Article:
Some people become leaders no matter what their chosen path because their positive energy is so uplifting.  Even in tough times, they always find a way.  They seem to live life on their own terms even when having to comply with someone else's requirements.  When they walk into a room, they make it come alive.  ~Rosabeth Moss Kanter

Influence and information have been attributes many times associated with creating high performance.  But influence and information don’t come close to energy.  "Those who positively energize others are high performers.  Position in an energy network is 4 times the predictor of performance compared to position in information or influence networks." [Kim Cameron, PhD, in Positive Leadership]

Who are these positive energizers?  Well, it's not dependent upon their position; anyone in an organization can have positive energy.  Kim Cameron's research revealed that energizers are the people who "create and support vitality in others.  They uplift and boost people.  They leave others feeling elevated and motivated.  They have been found to be optimistic, heedful, trustworthy, and unselfish."  

Cameron's study also determined that "Positive energy is not a personality attribute, inherent charisma, or physical attractiveness.  It's not a matter of merely being gregarious or outgoing.  It's not correlated with being extroverted.  It's a learned behavior."  In other words, we can all become positive energizers, it's a choice.

The affects of positive energy are staggering.  The research concluded that "High performing firms have 3 times as many positive energizing networks than lower performing firms.  Not only do these people affect business and employee performance; employees' families are significantly influenced for the better by positive leaders."

So, if the affect of positive energy is so significant, why aren't there more positive energizers, especially among leadership? 

I think the answer to that question is exposed in the attributes of positive energy: heedful [thoughtful, careful, attentive], trustworthy, and unselfish.  Cameron adds to the list qualities of a positive climate: compassion, forgiveness, and gratitude.  Not exactly what we many times think creates energy (charisma, extremely outgoing, bustling, shaking things up, etc.).

I heard Cameron speak at an executive roundtable last week; he was joined by business owner and author, PaulSpiegelman.  Both the academician and the practitioner emphasized that these attributes need to be part of your policies, practices, and personal behavior in order to create a positive climate.  Within that positive climate more positive energizers will emerge.  It really can be a learned behavior.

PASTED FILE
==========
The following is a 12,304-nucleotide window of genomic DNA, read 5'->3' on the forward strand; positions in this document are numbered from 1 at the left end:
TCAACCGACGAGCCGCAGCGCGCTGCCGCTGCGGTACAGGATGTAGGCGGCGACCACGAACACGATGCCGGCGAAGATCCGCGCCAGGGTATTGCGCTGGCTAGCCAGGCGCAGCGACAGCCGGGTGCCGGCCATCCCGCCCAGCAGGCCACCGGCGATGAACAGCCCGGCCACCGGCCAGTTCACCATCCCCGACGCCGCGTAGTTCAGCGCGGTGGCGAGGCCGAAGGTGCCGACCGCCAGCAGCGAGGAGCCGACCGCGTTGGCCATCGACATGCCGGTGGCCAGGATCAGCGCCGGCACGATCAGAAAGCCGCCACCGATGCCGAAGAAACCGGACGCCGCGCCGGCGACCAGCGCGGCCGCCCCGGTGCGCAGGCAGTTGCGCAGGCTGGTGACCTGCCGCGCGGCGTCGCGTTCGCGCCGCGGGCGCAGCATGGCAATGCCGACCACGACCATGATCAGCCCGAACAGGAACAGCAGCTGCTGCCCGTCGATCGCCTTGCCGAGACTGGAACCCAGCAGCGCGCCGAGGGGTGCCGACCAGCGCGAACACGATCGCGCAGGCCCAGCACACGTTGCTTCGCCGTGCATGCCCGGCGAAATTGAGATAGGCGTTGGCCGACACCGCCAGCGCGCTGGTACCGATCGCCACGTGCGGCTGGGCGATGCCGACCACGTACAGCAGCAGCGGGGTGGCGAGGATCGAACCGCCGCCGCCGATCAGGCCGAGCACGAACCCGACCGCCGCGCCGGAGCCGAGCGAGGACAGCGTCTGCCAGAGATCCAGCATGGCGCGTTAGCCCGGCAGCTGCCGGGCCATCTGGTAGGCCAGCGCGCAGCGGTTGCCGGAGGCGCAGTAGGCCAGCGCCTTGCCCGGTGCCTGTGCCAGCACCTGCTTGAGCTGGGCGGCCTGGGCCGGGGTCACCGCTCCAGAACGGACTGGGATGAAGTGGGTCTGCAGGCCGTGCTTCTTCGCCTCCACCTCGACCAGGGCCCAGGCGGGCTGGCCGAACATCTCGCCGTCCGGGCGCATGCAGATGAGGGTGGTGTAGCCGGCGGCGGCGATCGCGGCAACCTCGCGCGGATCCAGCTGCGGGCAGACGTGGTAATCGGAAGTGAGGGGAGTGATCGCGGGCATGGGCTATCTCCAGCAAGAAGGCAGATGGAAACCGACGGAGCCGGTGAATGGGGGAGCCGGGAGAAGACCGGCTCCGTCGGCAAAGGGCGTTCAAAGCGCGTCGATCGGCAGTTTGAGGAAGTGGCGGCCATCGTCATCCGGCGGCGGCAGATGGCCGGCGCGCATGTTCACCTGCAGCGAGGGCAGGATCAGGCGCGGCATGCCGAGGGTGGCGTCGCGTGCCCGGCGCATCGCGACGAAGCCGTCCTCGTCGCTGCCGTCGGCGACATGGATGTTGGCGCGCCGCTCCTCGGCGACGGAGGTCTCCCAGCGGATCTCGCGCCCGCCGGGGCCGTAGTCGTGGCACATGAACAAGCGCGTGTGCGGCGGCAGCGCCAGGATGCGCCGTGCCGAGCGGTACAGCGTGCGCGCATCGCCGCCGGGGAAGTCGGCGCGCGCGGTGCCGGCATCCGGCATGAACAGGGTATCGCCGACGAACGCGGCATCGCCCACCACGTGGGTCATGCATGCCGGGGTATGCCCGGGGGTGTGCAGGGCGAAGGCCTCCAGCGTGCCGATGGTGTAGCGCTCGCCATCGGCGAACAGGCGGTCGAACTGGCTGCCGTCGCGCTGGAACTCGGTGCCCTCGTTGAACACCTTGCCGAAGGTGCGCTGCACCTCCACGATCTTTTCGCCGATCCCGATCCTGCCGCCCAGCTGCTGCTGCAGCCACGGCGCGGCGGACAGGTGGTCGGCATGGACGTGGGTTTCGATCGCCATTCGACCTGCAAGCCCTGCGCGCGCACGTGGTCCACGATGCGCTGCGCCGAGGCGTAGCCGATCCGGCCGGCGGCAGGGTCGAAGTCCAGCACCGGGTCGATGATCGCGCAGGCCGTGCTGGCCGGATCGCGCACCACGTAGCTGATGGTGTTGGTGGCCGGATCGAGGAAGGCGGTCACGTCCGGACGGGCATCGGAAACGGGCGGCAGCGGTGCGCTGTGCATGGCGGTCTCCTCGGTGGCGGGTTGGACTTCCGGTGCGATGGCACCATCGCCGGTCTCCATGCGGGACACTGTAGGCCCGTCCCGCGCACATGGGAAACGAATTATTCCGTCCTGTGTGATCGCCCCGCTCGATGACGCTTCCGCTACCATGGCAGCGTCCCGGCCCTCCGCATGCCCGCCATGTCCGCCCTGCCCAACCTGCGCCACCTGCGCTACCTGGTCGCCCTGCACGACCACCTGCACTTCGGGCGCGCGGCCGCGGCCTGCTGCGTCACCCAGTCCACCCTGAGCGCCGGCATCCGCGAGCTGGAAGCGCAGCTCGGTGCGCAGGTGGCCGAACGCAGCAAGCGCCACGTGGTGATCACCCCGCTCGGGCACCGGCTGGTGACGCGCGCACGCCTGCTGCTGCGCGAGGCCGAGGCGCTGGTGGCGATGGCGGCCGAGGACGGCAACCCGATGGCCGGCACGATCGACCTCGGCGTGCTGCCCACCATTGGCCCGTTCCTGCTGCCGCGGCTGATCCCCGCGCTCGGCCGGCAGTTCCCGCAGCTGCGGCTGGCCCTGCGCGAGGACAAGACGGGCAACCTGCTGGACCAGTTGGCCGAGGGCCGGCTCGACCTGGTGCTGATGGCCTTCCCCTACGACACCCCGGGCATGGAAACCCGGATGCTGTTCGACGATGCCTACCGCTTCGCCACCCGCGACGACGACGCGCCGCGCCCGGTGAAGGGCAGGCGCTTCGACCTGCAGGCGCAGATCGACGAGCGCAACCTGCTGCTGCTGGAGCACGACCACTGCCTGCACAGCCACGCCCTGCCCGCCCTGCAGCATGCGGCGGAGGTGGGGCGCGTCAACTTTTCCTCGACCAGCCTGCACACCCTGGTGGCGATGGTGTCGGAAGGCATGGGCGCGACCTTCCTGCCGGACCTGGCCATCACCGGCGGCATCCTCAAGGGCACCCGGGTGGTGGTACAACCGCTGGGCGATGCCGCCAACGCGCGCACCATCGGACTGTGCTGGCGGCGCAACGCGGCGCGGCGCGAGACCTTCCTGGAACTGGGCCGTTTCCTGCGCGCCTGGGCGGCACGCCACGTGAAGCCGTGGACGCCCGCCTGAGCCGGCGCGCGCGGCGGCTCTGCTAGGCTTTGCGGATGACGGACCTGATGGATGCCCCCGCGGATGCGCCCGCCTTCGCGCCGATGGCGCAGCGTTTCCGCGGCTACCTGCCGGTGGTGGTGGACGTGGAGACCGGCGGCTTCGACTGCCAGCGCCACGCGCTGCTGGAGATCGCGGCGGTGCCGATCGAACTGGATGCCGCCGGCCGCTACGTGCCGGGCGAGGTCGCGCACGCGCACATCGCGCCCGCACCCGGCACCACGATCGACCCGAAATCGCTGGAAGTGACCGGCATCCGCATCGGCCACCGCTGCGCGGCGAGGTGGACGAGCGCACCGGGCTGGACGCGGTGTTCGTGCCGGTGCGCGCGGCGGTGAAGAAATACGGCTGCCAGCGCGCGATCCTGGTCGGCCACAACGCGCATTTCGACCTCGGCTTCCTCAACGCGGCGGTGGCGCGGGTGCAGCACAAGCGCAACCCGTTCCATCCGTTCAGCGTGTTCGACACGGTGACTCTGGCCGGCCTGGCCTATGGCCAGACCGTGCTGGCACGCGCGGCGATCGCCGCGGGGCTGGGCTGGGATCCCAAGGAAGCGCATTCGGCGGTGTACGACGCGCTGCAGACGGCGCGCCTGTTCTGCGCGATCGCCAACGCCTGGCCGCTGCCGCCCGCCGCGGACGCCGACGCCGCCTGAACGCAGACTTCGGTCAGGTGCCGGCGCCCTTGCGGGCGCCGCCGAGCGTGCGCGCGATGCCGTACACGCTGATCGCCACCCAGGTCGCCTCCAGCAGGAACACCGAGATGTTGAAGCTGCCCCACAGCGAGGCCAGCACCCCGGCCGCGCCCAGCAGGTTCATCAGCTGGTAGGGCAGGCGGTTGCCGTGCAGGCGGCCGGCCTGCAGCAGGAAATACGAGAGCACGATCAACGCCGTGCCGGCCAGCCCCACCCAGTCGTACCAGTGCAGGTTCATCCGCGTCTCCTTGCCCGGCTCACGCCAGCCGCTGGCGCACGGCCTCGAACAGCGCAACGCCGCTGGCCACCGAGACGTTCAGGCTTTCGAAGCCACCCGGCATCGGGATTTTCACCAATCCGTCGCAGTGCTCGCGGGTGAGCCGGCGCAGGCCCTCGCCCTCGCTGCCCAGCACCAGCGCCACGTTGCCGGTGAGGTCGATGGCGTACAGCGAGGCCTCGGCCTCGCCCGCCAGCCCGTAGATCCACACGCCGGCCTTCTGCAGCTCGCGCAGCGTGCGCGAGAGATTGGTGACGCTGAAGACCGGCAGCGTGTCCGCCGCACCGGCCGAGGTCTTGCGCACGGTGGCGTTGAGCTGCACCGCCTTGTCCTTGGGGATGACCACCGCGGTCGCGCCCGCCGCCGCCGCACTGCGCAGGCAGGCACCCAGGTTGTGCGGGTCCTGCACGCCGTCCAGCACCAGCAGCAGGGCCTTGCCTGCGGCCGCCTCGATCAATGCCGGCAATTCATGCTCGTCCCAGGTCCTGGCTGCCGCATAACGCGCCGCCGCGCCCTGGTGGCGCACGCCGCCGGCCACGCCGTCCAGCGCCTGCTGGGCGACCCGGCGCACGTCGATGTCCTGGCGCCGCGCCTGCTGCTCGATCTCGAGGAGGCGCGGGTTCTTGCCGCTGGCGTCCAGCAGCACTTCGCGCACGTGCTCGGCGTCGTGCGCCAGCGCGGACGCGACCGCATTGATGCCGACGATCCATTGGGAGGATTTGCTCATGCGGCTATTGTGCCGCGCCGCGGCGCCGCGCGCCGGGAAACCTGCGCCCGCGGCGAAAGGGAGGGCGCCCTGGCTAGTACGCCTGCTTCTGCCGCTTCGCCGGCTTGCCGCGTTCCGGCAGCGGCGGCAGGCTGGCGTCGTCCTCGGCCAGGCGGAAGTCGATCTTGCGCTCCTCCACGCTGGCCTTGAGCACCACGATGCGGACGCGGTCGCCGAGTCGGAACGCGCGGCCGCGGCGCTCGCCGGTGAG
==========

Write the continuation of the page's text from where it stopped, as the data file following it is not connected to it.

In the coming weeks I'll go more deeply into compassion, forgiveness, and gratitude and what that can look like, practically, in organizations.

In the meantime…got energy?  Are we creating positive energy through compassion, forgiveness, and gratitude?  

Monday, January 7, 2013

A purpose-driven life, really.

If we let our problems define our situation we are unlikely to see the opportunities that come when we focus on “purpose.”  Clarifying our purpose can lift us out of our problems and give us meaning, direction and energy.  ~Robert Quinn

Ten years ago, Rick Warren wrote The Purpose Driven Life, which became the bestselling hardback non-fiction book in history, and is the second most-translated book in the world after the Bible.  I've often wondered how much the name of the book influenced its sales.  Are we all clamoring for purpose so much that we'll collectively catapult a book to the top of the bestseller list if it will give us a glimmer of life with purpose?  I'm certainly not disregarding Warren's writing ability or insights, but that name—Purpose-Driven Life—did it strike a chord with us because we're not quite sure how to get from a life focused on problems to one focused on purpose?

Learning to go from problem to purpose, as Robert Quinn suggests, may be the ideal way for all leaders to start a new year.   

Quinn believes that we need to be asking, "Is it a problem or a disrupted expectation?"  A disrupted expectation is exactly what it states.  In any given situation, we expect things to go a certain way, but sometimes they don't and then we're faced with a different situation, or a "disrupted expectation."  If this really matters to us and it's difficult to close the gap between our expectations and the reality we're facing, then we tend to label this as a problem.  This implies that our response should be to solve the problem or to restore the situation to its expected state.

Solving a problem is a reactive state.  Sometimes reacting is the right thing to do.  If my refrigerator stopped working, then I should react and attempt to solve the problem and restore the frig to its working state. 

But not every situation is a problem to be solved, many times it's really a disrupted expectation and our expectations need to shift.  Quinn quotes Robert Fritz who many years ago suggested that we move to a creative state (as opposed to reactive) by asking the question, "what result do I want to create?"  By refocusing on results and creating, it changes our expectations, creating new purposes.  We're now positioned to take purposed-center action.

I recently discovered a very applicable example for this idea in my own work.  A client suggested a book to me entitled, Who Do You Want Your Customers to Become?  In consulting, we tend to focus our thinking on helping clients solve problems.  But, what if I shifted my thinking from reacting, to creating, and asked myself, who do I want my clients to become?  That brings a level of meaning, direction and energy (to quote Quinn) to my work that isn't even in the same ballpark as merely "solving problems."  It puts the focus directly on "what result do I want to create" or purpose.

Rick Warren says that he meets a lot of people who are very smart and say, "why can't I figure out my problems?"  Well, maybe that's the key; what if they are not problems but disrupted expectations.  When I think of people who have risen to great heights of leadership, they are people who are asking, "what are the results I want to create?" and then they move forward with purpose and are lifted out of their problems.  A purpose-driven life?  Yes, really.